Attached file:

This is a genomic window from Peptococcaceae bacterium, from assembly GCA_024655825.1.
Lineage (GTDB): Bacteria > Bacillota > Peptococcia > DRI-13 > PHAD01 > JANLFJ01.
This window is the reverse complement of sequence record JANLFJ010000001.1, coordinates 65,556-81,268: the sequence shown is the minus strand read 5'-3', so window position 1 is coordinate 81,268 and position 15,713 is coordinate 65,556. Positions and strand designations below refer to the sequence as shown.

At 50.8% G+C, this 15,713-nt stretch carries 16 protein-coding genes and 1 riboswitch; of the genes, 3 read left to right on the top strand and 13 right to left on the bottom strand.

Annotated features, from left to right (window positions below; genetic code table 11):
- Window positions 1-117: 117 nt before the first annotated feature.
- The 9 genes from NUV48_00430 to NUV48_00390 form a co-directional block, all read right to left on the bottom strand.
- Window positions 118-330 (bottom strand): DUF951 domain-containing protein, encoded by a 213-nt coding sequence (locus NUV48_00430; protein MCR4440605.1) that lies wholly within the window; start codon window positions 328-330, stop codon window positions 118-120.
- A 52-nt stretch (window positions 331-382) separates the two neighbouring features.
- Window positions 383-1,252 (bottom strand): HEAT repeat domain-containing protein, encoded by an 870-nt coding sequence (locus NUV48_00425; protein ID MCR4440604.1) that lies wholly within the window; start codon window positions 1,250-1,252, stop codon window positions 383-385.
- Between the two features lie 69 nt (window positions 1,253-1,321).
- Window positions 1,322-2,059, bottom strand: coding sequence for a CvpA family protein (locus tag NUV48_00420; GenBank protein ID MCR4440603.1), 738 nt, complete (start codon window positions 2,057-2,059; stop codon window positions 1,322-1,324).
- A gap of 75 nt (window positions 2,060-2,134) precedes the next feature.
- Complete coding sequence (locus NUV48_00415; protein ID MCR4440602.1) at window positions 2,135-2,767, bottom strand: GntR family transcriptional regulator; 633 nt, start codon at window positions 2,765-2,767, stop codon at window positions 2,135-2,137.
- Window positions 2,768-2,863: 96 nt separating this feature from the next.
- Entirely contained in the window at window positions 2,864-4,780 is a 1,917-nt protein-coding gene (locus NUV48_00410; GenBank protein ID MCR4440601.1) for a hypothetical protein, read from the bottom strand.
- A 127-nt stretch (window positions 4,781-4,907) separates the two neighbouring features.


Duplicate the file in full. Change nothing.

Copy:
This is a genomic window from Peptococcaceae bacterium, from assembly GCA_024655825.1.
Lineage (GTDB): Bacteria > Bacillota > Peptococcia > DRI-13 > PHAD01 > JANLFJ01.
This window is the reverse complement of sequence record JANLFJ010000001.1, coordinates 65,556-81,268: the sequence shown is the minus strand read 5'-3', so window position 1 is coordinate 81,268 and position 15,713 is coordinate 65,556. Positions and strand designations below refer to the sequence as shown.

At 50.8% G+C, this 15,713-nt stretch carries 16 protein-coding genes and 1 riboswitch; of the genes, 3 read left to right on the top strand and 13 right to left on the bottom strand.

Annotated features, from left to right (window positions below; genetic code table 11):
- Window positions 1-117: 117 nt before the first annotated feature.
- The 9 genes from NUV48_00430 to NUV48_00390 form a co-directional block, all read right to left on the bottom strand.
- Window positions 118-330 (bottom strand): DUF951 domain-containing protein, encoded by a 213-nt coding sequence (locus NUV48_00430; protein MCR4440605.1) that lies wholly within the window; start codon window positions 328-330, stop codon window positions 118-120.
- A 52-nt stretch (window positions 331-382) separates the two neighbouring features.
- Window positions 383-1,252 (bottom strand): HEAT repeat domain-containing protein, encoded by an 870-nt coding sequence (locus NUV48_00425; protein ID MCR4440604.1) that lies wholly within the window; start codon window positions 1,250-1,252, stop codon window positions 383-385.
- Between the two features lie 69 nt (window positions 1,253-1,321).
- Window positions 1,322-2,059, bottom strand: coding sequence for a CvpA family protein (locus tag NUV48_00420; GenBank protein ID MCR4440603.1), 738 nt, complete (start codon window positions 2,057-2,059; stop codon window positions 1,322-1,324).
- A gap of 75 nt (window positions 2,060-2,134) precedes the next feature.
- Complete coding sequence (locus NUV48_00415; protein ID MCR4440602.1) at window positions 2,135-2,767, bottom strand: GntR family transcriptional regulator; 633 nt, start codon at window positions 2,765-2,767, stop codon at window positions 2,135-2,137.
- Window positions 2,768-2,863: 96 nt separating this feature from the next.
- Entirely contained in the window at window positions 2,864-4,780 is a 1,917-nt protein-coding gene (locus NUV48_00410; GenBank protein ID MCR4440601.1) for a hypothetical protein, read from the bottom strand.
- A 127-nt stretch (window positions 4,781-4,907) separates the two neighbouring features.